Programmed Transitions Motivation

A column that exhibits multiple steady states could reach an undesirable steady state during a period of open-loop operation or as a result of an inappropriate start-up procedure. Open-loop operation is necessary to tune controllers, calibrate transmitters, etc. and makes the column vulnerable to an unwanted transition that might result from a transient disturbance (perturbation). A poorly managed start-up could also allow a column to stabilise at an undesirable steady state. Although the implementation of a device (e.g. a monitoring system for the product yield or temperature which is connected to an alarm or warning) to detect an unwanted steady state should be straight forward, a method for returning the column to the coveted conditions must be established.

The mechanism for completing the return transition should use only the available manipulated variables and avoid any risk of destabilising the column, for example, rapid changes in the internal flow rates or detrimental interactions with the inventory controllers. Ideally, the transition would also be achieved quickly and smoothly with minimal operator intervention. Possible means of achieving this objective include:

a) pertuTbating the column in a controlled manner in order to promote a transition to the desirable steady state;

b) confining the column operation to a single steady state by initiating closed-loop control of a suitable temperature;

c) forcing a change in the column material balance by manipulating a product draw rate;

d) adjusting the primary manipulated variable until a catastrophic shift occurs.

These alternatives are evaluated below for implementation on the MTBE column described in Chapter 8. This column was selected because it has already been shown to exhibit multiple steady states in the significant operating range. Controlled Perturbation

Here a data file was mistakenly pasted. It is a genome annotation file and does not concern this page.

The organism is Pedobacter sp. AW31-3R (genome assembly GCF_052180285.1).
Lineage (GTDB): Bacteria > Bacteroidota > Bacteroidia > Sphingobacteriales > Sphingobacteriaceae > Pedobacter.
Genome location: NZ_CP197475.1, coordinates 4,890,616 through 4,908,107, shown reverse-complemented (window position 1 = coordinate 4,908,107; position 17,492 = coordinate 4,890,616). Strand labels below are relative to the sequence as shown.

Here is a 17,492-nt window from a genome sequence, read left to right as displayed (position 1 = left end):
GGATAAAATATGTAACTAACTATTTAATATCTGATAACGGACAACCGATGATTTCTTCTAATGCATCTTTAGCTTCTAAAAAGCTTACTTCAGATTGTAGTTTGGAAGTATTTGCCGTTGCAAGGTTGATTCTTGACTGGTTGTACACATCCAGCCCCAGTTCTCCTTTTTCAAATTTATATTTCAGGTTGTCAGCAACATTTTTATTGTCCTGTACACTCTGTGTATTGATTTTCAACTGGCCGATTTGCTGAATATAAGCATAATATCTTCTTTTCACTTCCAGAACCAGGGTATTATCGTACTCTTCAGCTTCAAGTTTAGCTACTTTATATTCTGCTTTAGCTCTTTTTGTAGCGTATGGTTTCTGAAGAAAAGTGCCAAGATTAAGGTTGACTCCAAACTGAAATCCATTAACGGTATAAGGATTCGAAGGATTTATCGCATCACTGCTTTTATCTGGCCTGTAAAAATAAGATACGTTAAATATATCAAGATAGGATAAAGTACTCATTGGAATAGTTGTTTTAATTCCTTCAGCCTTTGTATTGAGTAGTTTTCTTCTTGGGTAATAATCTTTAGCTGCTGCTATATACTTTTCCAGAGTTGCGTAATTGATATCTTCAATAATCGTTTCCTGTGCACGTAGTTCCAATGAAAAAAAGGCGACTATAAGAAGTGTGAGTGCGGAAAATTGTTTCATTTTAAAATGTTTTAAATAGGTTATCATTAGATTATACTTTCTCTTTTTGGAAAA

A suitable perturbation in the feed rate, feed composition or either of the manipulated variables being used for composition control (the other manipulated variables should be retained in closed-loop control of the column inventory) might be effective in producing the desired steady state transition. However, the feed rate and composition are normally determined by external factors (e.g. product demand and upstream processes) so that it would be preferable to use one of the manipulated variables to force the transition.

The simulation results included in Chapter 8 did not include a case where a reboiler duty perturbation produced a steady state transition from the low conversion steady state so that a solution is not immediately evident. However, the simulation results can be used to calculate the net amount of heat contained within the column to determine whether ditterences between the steady states might be offset by an energy impulse (i.e. reboiler dut> perturbation). The required relationship is shown in equation (10.9), where H is the total energy contained within the column, M is the hold-up on each stage, H is the specific enthalpy on each stage and n is the number of stages (including the condenser and reflux accumulator, and the reboiler sump).

Evaluation of equation (10.9) for parallel steady states of this MTBE column indicates that the low conversion solution contains the most energy while the high conversion solution contains the least energy. This suggests that a temporary decrease in the energy input to the column might initiate a transition to the high conversion steady state. The difference in heat content is approximately 110 MJ, which is equivalent to a perturbation of 5 kW (approximately 10%) for 360 minutes at the base case feed rate of 2.75 kmol/hr. Unfortunately, such a large perturbation produced very rapid changes in column properties and prevented a complete solution during simulation. This perturbation might also result in process instability in practice. Even comparatively small perturbations (e.g. 2.8 kW over 60

minutes, equivalent to an energy impulse of -10 MJ) prevented the simulation from converging. This testifies to the sensitivity of the column operation and suggests that manual control of this column would be difficult.